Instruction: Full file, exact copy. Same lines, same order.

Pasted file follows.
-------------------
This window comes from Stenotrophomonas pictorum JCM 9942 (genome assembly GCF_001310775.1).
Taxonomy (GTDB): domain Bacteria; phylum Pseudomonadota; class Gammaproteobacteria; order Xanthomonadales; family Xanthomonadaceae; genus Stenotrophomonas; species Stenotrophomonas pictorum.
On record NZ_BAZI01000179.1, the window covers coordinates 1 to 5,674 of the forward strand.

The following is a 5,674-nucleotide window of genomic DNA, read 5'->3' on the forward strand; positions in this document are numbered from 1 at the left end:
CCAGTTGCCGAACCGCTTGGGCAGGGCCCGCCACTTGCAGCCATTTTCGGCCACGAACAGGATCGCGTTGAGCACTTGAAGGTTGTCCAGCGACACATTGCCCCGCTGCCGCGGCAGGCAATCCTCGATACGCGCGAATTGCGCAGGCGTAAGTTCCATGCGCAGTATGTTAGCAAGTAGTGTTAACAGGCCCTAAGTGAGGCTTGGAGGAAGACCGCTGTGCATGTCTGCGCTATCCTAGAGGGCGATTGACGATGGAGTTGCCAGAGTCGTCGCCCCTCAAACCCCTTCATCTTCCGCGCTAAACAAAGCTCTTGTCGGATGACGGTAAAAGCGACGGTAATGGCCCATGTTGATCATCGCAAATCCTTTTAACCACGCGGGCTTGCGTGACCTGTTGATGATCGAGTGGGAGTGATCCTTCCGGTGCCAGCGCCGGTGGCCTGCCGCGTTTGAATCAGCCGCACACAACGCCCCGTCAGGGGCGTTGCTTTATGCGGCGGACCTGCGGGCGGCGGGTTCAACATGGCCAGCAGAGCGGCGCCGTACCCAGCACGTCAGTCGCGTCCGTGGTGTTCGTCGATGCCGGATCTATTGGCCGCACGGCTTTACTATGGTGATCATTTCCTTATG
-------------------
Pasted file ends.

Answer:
This window comes from Stenotrophomonas pictorum JCM 9942 (genome assembly GCF_001310775.1).
Taxonomy (GTDB): domain Bacteria; phylum Pseudomonadota; class Gammaproteobacteria; order Xanthomonadales; family Xanthomonadaceae; genus Stenotrophomonas; species Stenotrophomonas pictorum.
On record NZ_BAZI01000179.1, the window covers coordinates 1 to 5,674 of the forward strand.

The following is a 5,674-nucleotide window of genomic DNA, read 5'->3' on the forward strand; positions in this document are numbered from 1 at the left end:
CCAGTTGCCGAACCGCTTGGGCAGGGCCCGCCACTTGCAGCCATTTTCGGCCACGAACAGGATCGCGTTGAGCACTTGAAGGTTGTCCAGCGACACATTGCCCCGCTGCCGCGGCAGGCAATCCTCGATACGCGCGAATTGCGCAGGCGTAAGTTCCATGCGCAGTATGTTAGCAAGTAGTGTTAACAGGCCCTAAGTGAGGCTTGGAGGAAGACCGCTGTGCATGTCTGCGCTATCCTAGAGGGCGATTGACGATGGAGTTGCCAGAGTCGTCGCCCCTCAAACCCCTTCATCTTCCGCGCTAAACAAAGCTCTTGTCGGATGACGGTAAAAGCGACGGTAATGGCCCATGTTGATCATCGCAAATCCTTTTAACCACGCGGGCTTGCGTGACCTGTTGATGATCGAGTGGGAGTGATCCTTCCGGTGCCAGCGCCGGTGGCCTGCCGCGTTTGAATCAGCCGCACACAACGCCCCGTCAGGGGCGTTGCTTTATGCGGCGGACCTGCGGGCGGCGGGTTCAACATGGCCAGCAGAGCGGCGCCGTACCCAGCACGTCAGTCGCGTCCGTGGTGTTCGTCGATGCCGGATCTATTGGCCGCACGGCTTTACTATGGTGATCATTTCCTTATG